Did Havelange quit IOC to avoid ISL investigation?
LONDON, December 6,2011 - Joao Havelange's decision to resign from the International Olympic Committee has been read only one way despite suggestions from Brazil that the 95-year-old feels it is time to end his near-50-year stint on health grounds.
The glaring coincidence is that the IOC's oldest member has indicated his intention – confirmed by FIFA of which he remains honorary president – just ahead of a double review of the nagging, long-running ISL scandal.
An IOC inquiry into allegations about illicit payments is imminent while the executive committee of the world football federation will shortly review a proposal to publish – in some form – the relevant court documents.
Hence Havelange, to all intends and purposes, appears to be following the example of one-time FIFA vice-president Jack Warner who walked out on all football just before an Ethics Committee hearing into allegations of impropriety.
ISL was the all-powerful marketing partner for both FIFA and the IOC in the 1980s and 1990s. After the company was declared bankrupt in 2001 it emerged that a number of senior powerbrokers within both sports governing bodies had been listed as having received illicit payments.
Havelange was one and others included fellow FIFA exco members Nicolas Leoz, Ricardo Teixeira and Issa Hayatou. Linked allegations against Brazilian football chief Teixeira of money-laundering are currently the subject of an investigation by the national fraud squad; Hayatou, president of the African football confederation, is also an IOC member and subject to the current investigation.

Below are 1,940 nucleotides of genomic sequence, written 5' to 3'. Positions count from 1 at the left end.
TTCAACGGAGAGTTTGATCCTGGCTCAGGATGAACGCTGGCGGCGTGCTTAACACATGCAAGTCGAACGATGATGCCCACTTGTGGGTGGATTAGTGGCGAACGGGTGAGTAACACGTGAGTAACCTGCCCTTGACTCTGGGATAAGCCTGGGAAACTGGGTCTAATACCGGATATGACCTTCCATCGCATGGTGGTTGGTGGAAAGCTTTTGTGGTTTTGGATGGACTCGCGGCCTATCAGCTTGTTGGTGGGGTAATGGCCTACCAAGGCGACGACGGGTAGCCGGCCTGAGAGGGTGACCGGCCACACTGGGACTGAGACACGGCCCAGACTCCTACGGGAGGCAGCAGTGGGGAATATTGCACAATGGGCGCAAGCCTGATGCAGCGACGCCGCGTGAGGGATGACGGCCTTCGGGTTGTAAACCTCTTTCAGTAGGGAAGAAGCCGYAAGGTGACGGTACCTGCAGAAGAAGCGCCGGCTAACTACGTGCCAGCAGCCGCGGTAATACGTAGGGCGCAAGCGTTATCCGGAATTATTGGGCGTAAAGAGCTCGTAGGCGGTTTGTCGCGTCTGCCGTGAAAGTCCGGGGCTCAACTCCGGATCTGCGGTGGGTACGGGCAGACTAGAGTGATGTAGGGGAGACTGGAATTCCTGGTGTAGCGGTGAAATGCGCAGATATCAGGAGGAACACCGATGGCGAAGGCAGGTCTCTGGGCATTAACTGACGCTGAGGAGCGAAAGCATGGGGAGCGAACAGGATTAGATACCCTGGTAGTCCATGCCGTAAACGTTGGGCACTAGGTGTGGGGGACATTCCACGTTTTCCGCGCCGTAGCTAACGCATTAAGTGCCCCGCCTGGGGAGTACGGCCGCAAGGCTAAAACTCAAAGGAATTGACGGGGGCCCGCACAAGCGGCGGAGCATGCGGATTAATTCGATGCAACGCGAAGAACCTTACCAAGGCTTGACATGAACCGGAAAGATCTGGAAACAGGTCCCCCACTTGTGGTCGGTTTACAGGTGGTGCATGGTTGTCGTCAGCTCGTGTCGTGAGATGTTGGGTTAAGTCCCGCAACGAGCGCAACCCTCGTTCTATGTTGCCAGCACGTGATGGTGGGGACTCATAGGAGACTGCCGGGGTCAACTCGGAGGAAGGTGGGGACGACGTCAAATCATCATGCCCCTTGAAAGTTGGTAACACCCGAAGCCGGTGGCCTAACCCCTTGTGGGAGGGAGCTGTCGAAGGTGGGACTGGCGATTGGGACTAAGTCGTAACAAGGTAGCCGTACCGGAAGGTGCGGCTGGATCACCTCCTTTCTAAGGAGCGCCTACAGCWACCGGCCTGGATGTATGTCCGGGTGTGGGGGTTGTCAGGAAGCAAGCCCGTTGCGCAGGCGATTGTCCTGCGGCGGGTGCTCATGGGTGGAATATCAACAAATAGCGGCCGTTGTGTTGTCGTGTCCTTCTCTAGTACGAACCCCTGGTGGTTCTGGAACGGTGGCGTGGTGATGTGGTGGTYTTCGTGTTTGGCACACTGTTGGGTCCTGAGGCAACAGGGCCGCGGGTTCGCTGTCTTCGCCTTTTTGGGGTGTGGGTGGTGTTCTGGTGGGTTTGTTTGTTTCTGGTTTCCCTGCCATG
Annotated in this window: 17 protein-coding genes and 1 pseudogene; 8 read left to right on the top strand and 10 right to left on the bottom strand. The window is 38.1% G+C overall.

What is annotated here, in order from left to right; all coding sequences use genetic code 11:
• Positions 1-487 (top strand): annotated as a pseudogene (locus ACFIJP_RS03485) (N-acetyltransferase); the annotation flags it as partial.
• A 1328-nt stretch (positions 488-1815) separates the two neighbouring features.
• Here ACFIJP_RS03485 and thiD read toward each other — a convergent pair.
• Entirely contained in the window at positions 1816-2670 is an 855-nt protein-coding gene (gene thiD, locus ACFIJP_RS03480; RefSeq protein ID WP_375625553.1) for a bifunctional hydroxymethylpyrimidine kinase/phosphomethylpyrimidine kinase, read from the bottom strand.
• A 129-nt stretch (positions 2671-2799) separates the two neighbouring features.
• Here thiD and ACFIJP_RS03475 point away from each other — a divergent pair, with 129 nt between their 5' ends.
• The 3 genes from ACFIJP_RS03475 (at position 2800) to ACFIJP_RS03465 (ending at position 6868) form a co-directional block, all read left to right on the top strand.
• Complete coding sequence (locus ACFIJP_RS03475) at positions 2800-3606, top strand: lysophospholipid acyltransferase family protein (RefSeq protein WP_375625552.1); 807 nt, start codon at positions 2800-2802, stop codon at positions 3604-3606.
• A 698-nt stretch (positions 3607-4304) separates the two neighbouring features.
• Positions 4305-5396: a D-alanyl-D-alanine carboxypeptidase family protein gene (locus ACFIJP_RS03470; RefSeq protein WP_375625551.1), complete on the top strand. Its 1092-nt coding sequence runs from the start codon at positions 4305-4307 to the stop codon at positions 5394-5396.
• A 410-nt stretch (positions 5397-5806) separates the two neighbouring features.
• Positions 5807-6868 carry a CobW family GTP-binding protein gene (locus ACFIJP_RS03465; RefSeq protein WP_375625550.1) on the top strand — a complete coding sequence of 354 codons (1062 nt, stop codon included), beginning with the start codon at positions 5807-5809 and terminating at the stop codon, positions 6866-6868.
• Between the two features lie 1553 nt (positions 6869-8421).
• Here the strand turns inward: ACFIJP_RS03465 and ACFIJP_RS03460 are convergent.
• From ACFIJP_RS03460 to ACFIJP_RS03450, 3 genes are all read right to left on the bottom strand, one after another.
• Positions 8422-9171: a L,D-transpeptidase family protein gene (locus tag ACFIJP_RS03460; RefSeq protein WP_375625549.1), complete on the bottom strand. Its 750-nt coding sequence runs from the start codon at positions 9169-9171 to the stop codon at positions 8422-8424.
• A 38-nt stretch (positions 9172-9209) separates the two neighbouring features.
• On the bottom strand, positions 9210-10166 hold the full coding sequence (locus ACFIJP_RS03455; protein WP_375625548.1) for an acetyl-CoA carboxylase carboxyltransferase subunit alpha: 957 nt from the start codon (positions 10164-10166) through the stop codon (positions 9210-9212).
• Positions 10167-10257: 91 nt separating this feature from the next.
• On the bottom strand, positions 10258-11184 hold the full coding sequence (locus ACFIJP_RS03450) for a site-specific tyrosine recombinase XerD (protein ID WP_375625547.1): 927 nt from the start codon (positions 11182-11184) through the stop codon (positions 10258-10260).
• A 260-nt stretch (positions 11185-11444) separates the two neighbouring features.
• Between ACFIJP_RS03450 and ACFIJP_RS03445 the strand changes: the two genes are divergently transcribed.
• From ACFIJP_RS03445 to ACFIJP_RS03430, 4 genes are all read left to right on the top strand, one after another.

FIFA president Sepp Blatter promised in October that a 41-page court document concerning ISL would be reviewed by the executive committee and an independent panel ahead of publication in one form or another.
Havelange, who was FIFA president between 1974 and 1998 and played a decisive role in Rio de Janeiro's securing of the 2016 Olympic Games, will inevitable be seen as having jumped before be might be pushed, in disgrace. A former Olympic swimmer (in Berlin in 1936) and water polo player (in London in 1948) he had been an IOC member since 1962.
A FIFA statement said: "FIFA has taken note of Joao Havelange's resignation as IOC Member and the fact that the IOC has closed the case accordingly." FIFA said no consideration had been taken about his role as the organisations's honorary president.